Friday, November 4, 2011
Wednesday, November 2, 2011
The Wallace Stegner Center for Land, Resources, and the Environment at the University of Utah S.J. Quinney College of Law has posted a job opening for a new alternative dispute resolution program focused on environmental, natural resources, and energy issues. The position is for the director of the program.
Here is the announcement. Note the link at the end for online applications:
The Wallace Stegner Center for Land, Resources and the Environment at the University of Utah S.J. Quinney College of Law is establishing a new Alternative Dispute Resolution (ADR) program focused on environmental, public lands, and natural resource issues and is currently accepting applications for the ADR Program Director. The Director will play a major role in initiating, designing, and developing the new ADR program. Specific responsibilities include identifying issues of local, regional, and national importance and proactively investigating ADR opportunities; public education about the benefits of mediation, collaboration, and other ADR options; providing ADR services to government agencies, corporations, environmental organizations, and other entities; fundraising to support the program; and research on ADR processes and opportunities. Requirements include a Juris Doctor or equivalent degree, along with a minimum of five (5) years of experience in alternative dispute resolution. Experience with environmental, natural resources, or energy law and policy, and especially experience with these issues in the western United States, is strongly preferred. For additional information and to apply, please go to http://utah.peopleadmin.com/postings/11104.
November 2, 2011 in Air Quality, Biodiversity, Climate Change, Current Affairs, Energy, Forests/Timber, Governance/Management, Land Use, Law, Mining, North America, Sustainability, Toxic and Hazardous Substances, US, Water Quality, Water Resources | Permalink | TrackBack (0)
Harvard has joined Stanford and Yale as a co-sponsor of an annual junior faculty forum. This year environmental law is one of the sub-areas of interest, so they've asked blogs like ours to publicize the call for submissions.
An event sponsored by those three institutions doesn't really need any extra promotion, but I'll give some anyway. This is a great forum. At least in my limited experience, the quality of the papers and the feedback was very high, and the participants did a good job providing constructive criticism in a supportive atmosphere.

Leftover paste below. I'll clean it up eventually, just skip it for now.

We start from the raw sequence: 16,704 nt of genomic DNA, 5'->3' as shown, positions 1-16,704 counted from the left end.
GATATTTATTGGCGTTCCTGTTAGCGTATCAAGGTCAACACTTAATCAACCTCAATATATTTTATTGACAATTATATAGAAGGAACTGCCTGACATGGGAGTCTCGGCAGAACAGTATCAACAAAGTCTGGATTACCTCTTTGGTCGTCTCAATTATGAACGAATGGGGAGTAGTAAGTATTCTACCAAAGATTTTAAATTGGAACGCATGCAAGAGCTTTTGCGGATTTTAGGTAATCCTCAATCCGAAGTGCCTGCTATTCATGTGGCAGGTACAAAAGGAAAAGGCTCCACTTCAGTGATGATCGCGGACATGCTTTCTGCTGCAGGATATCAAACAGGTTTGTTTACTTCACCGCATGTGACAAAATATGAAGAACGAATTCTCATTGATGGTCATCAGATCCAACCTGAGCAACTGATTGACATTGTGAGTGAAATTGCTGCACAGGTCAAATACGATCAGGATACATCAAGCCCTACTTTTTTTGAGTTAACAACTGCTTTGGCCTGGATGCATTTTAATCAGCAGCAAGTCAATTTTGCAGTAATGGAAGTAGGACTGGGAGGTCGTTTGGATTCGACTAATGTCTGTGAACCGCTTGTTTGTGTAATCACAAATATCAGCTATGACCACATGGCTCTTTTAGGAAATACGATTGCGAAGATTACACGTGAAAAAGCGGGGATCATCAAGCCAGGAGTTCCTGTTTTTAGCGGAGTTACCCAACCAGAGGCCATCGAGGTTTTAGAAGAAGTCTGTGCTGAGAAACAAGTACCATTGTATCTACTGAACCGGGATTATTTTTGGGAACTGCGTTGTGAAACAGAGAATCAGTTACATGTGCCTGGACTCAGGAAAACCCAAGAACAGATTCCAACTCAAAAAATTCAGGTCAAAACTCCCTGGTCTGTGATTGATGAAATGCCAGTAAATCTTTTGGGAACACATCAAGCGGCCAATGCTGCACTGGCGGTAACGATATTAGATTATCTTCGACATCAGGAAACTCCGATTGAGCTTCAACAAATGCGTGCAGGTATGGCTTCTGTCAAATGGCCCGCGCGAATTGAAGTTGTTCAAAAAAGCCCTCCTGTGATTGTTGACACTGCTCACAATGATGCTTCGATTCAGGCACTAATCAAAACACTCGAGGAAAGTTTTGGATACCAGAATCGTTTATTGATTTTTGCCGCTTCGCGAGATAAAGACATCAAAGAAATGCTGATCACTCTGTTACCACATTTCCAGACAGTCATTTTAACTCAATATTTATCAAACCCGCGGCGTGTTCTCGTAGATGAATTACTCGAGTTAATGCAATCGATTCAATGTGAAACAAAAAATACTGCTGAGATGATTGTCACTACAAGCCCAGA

The full call for submissions is below:
Stanford, Yale, and Harvard Law Schools announce the Junior Faculty Forum (the successor to the Stanford/Yale Junior Faculty Forum that has convened for the past twelve years) to be held at Harvard Law School on June 1-2, 2012, and seek submissions for this meeting.
The Forum's objective is to encourage the work of young scholars by providing experience in the pursuit of scholarship and the nature of the scholarly exchange. Meetings are held each spring, alternating between Yale, Stanford, and Harvard.
Approximately twelve junior scholars (with one to seven years of teaching and who are not yet tenured) will be chosen on a blind basis from among those submitting papers to present. One or more senior scholars, not necessarily from one of the host institutions, will comment on each paper. The audience will include the invited young scholars, faculty from the host institutions, and invited guests. The goal is discourse on both the merits of particular papers and on appropriate methodologies for doing work in that genre. We hope that comment and discussion will communicate what counts as good work among successful senior scholars and will also challenge and improve the standards that now obtain. The Forum also hopes to increase the sense of community among legal scholars generally, particularly among new and veteran professors.
Each year the Forum invites submissions on selected topics in public and private law, legal philosophy, and law and humanities -- alternating loosely between public law and humanities subjects in one year, and private and dispute resolution law in the next. The focus of this year’s session will be public law and the humanities. The topics to be addressed are:
Employment Law, Social Welfare Policy, and Anti-Discrimination Law
Jurisprudence and Philosophy
Law and Humanities (including Law and Literature, Critical Legal Studies, and Gender Studies)
Public International Law